Although the boomers may not have contributed much to the social and cultural changes of the nineteen-sixties, many certainly consumed them, embraced them, and identified with them. Still, the peak year of the boom was 1957, when 4.3 million people were born, and those folks did not go to Woodstock. They were twelve years old. Neither did the rest of the 33.5 million people born between 1957 and 1964. They didn’t start even going to high school until 1971. When the youngest boomer graduated from high school, Ronald Reagan was President and the Vietnam War had been over for seven years.
The boomers get tied to the sixties because they are assumed to have created a culture of liberal permissiveness, and because they were utopians—political idealists, social activists, counterculturalists. In fact, it is almost impossible to name a single person born after 1945 who played any kind of role in the civil-rights movement, Students for a Democratic Society, the New Left, the antiwar movement, or the Black Panthers during the nineteen-sixties. Those movements were all started by older, usually much older, people.
Faced with the question of why Some Like It Hot has topped BBC Culture’s poll of the best ever big-screen comedies, it’s tempting to say something similar. Wilder’s glittering masterpiece doesn’t just use the handsomest kid in town (and a terrific actor, to boot), but its most radiant sex symbol, Marilyn Monroe, and one of its most dexterous comedians, Jack Lemmon. It also has a bevy of bathing beauties, a crowd of sinister mafiosi, a glamorous seaside setting in the roaring ‘20s, and a sizzling selection of songs.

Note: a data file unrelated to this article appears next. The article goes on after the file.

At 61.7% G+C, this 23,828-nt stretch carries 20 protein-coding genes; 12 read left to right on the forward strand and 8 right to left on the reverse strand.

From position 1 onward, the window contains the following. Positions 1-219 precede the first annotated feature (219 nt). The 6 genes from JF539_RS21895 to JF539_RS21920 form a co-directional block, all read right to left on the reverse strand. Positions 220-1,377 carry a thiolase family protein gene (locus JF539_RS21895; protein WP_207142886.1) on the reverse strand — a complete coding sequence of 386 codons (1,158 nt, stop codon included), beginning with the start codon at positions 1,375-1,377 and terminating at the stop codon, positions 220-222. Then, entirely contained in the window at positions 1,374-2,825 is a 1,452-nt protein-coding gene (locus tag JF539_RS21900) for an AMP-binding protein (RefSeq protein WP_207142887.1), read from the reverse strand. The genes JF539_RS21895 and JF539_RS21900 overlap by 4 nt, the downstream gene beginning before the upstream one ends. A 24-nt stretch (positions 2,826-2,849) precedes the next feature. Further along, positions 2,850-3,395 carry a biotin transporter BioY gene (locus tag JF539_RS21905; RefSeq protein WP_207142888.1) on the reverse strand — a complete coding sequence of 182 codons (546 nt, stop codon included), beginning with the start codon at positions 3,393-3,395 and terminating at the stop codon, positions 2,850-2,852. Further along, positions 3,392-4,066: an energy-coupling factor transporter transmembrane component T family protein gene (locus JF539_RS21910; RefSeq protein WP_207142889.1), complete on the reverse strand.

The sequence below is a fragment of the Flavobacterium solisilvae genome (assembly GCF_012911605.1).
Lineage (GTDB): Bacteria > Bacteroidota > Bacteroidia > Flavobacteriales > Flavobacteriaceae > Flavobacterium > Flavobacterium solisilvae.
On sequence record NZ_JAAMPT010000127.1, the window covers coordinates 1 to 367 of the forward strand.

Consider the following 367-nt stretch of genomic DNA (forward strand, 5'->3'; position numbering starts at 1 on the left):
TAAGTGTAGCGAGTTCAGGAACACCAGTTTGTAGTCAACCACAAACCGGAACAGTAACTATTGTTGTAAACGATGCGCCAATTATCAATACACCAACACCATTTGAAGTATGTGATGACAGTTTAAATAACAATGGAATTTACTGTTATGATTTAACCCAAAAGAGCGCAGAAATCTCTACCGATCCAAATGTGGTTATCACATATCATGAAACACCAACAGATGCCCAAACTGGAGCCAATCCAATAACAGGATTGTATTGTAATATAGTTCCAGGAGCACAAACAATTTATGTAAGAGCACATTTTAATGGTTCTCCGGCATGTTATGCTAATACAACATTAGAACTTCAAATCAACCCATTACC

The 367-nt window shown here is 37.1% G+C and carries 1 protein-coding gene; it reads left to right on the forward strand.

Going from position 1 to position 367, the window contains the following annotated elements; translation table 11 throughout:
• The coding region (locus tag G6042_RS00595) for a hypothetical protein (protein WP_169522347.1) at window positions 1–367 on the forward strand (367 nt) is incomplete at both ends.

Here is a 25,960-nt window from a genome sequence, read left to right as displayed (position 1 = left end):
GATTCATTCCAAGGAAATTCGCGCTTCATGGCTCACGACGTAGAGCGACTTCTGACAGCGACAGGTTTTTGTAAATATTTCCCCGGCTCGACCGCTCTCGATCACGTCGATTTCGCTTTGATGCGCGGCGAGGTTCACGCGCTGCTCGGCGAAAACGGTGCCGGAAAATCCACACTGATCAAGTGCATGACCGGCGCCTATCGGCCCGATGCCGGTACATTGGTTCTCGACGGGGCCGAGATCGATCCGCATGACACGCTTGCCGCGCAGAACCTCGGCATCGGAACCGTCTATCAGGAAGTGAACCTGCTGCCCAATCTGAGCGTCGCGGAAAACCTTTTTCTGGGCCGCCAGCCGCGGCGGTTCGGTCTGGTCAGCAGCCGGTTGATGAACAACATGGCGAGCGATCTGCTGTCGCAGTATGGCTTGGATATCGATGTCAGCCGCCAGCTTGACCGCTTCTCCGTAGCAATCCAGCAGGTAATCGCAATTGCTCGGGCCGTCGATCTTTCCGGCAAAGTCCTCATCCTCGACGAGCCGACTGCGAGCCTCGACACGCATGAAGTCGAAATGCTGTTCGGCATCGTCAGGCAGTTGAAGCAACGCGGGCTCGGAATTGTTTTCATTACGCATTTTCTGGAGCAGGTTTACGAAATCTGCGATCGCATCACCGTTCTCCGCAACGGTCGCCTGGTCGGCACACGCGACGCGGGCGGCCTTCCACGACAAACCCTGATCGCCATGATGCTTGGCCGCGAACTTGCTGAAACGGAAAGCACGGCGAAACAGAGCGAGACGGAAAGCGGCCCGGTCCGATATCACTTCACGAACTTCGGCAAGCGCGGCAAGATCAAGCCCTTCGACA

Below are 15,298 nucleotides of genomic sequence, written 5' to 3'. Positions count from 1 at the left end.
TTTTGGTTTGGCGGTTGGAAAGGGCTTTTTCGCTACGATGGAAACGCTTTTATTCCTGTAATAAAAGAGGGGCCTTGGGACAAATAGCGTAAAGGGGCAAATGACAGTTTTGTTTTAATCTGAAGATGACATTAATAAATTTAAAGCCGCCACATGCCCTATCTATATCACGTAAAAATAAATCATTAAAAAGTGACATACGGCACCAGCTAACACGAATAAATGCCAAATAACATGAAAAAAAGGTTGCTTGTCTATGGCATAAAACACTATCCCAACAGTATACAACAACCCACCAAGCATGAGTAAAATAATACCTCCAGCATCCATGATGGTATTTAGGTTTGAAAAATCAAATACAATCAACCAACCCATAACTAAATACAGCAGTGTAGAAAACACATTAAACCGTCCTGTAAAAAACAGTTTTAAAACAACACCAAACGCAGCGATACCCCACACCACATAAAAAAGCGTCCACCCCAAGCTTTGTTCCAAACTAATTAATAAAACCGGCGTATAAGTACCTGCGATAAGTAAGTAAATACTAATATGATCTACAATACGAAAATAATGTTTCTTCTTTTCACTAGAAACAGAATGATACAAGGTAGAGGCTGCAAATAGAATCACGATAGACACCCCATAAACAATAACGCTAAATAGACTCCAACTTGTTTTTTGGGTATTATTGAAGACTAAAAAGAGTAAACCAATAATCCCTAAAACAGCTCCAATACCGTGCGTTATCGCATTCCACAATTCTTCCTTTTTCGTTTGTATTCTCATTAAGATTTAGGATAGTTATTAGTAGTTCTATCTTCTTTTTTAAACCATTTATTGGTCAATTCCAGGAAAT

It is structured so meticulously that it glides from moment to moment with the elegance of an Olympic figure skater, and the consummate screwball dialogue, by Wilder and IAL Diamond, is so polished that every line includes either a joke, a double meaning, or an allusion to a line elsewhere in the film. To quote one character, it’s a riot of “spills, thrills, laughs and games”. To quote another, it deserves to be “the biggest thing since the Graf Zeppelin”. So why was it chosen as the best comedy ever made? Simple. What else were we going to choose?